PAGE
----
1. What is coating hardness?

Hardness is the crucial parameter in understanding the structural stability of a material you use, whether it in the form of a coating or a solid mass. Specifically, hardness is the relative measure of superficial physical strength of solid material when external mechanical force is applied. Every solid material has a measurable hardness that tolerates a particular amount of external damaging force exerted during cutting, rubbing, grinding, rolling, etc.

2. Why does coating hardness matter?

Component durability is a key influencing factor in every manufacturing business. Elevating the damage tolerance level of components improves the item’s durability and service longevity. The hardness value indirectly indicates the damage tolerance of material. This value also helps to understand the durability of respective material components in real-world applications.

3. Who evaluates coating hardness?

Hardness evaluation is a key measurement in many industries for these purposes:

  • Process & product development. During process development, the hardness evaluation helps in the design and development of component material.
  • In manufacturing, the hardness values guide engineers in making components.
  • Quality control. Quality departments evaluate hardness value to maintain the quality of components and ensure consistency.

4. How is coating hardness measured?

The hardness of a material can be evaluated in many ways depending upon the targeted application. In industries, well-defined ISO®/ASTM®, ASME® standards are followed to conduct specific hardness testing. Hardness values are measured from the top surface of a material to several nanometer-to-microns-to-millimeters down below the surface of the material at various loading/unloading conditions.

Fig. 1 below shows typical method of measuring the hardness of material surface according to ISO 14577/ASTM E 2546. Here, the material tip A at certain load L1 and speed S1 penetrates the material B. The hardness of material B is the relative measure of its ability to withstand the damage induced by tip A. In the diagram the dotted arcs represent possible damage area within material B.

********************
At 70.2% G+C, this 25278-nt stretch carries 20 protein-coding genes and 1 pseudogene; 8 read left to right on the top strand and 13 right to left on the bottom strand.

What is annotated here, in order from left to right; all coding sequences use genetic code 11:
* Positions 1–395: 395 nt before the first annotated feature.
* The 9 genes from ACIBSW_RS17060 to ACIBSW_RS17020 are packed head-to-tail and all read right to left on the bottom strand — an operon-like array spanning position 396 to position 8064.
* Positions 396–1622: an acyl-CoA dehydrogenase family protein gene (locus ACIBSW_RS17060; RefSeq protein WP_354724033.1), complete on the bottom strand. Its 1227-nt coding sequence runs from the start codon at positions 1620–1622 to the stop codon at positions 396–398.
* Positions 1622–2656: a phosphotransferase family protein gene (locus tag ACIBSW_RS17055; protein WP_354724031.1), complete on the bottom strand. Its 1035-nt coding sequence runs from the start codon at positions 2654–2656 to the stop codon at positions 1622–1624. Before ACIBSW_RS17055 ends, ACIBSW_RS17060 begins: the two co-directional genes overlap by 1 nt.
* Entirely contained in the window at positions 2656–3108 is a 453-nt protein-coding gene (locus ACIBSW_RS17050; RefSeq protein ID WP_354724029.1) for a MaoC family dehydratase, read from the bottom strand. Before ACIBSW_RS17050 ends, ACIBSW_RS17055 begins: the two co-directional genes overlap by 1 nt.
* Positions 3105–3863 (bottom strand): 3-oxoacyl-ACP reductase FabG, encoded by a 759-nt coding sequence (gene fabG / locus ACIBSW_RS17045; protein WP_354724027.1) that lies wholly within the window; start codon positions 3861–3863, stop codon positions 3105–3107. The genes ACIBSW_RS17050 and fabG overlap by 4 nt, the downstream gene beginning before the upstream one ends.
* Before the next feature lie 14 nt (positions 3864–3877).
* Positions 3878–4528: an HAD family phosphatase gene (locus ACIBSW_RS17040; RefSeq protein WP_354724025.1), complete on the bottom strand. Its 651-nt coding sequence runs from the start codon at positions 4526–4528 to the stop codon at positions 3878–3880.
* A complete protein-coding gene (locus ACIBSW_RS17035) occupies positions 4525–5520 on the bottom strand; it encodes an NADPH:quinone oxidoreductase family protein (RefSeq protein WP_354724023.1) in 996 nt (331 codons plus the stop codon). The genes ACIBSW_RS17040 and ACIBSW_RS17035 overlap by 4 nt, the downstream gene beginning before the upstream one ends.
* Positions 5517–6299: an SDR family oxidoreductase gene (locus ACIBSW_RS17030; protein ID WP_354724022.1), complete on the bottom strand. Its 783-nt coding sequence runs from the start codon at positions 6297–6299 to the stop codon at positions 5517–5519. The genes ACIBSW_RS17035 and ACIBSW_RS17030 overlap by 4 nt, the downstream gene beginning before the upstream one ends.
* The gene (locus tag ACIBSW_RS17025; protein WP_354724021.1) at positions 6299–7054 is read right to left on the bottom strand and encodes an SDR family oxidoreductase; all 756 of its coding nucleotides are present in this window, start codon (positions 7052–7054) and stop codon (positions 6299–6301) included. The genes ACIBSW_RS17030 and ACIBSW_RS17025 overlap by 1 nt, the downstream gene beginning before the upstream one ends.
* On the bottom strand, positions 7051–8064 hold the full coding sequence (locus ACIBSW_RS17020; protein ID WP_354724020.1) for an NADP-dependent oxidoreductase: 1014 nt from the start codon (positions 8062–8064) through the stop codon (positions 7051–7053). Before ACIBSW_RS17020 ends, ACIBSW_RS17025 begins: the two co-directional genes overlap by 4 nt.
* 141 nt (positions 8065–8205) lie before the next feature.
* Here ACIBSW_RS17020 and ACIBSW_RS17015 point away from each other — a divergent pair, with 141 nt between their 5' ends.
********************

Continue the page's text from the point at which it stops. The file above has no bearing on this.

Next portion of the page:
5. How do you adjust for different applications and materials?

In general, loading and unloading values depend upon the application and materials of interest. At lower loads, the more superficial hardness of the material can be evaluated. In such conditions, more accurate control of factors such as temperature, contamination, vibration, humidity, and other factors must be maintained during the test. Depending upon the testing methods, units of hardness values are measured in Mohs Scale, Vickers Pyramid Numbers (HV) or in Pascals. Table 1 shows the hardness value of carbon in graphite and diamond form.

Carbon FormMohs ScaleVickers
Graphite (Soft)1-27-11
Diamond (Very Hard)1010000

Figure 1. ISO14577/ASTM E2546 method of hardness evaluation. Table 1. Shows the hardness of carbon in its graphitic and diamond form.

At Vapor Technologies, Inc. (VaporTech®), our R&D lab conducts extensive testing for each custom coating recipe we develop. In addition to hardness, we test and optimize for composition and structure, appearance (including color, gloss, and texture), mechanical properties (for functional/tribological/biocompatible coatings), and corrosion. Our coating development and optimization services create the recipes your VaporTech® coating system uses to create specific coatings. Once we load the recipes, the operator only has to press a button to change a recipe for a different coating.

 

ISO® is a registered trademark of the International Organization for Standardization.

ASTM® is a registered trademark of the American Society for Testing Materials.

ASME® is a registered trademark of the American Society of Mechanical Engineers.

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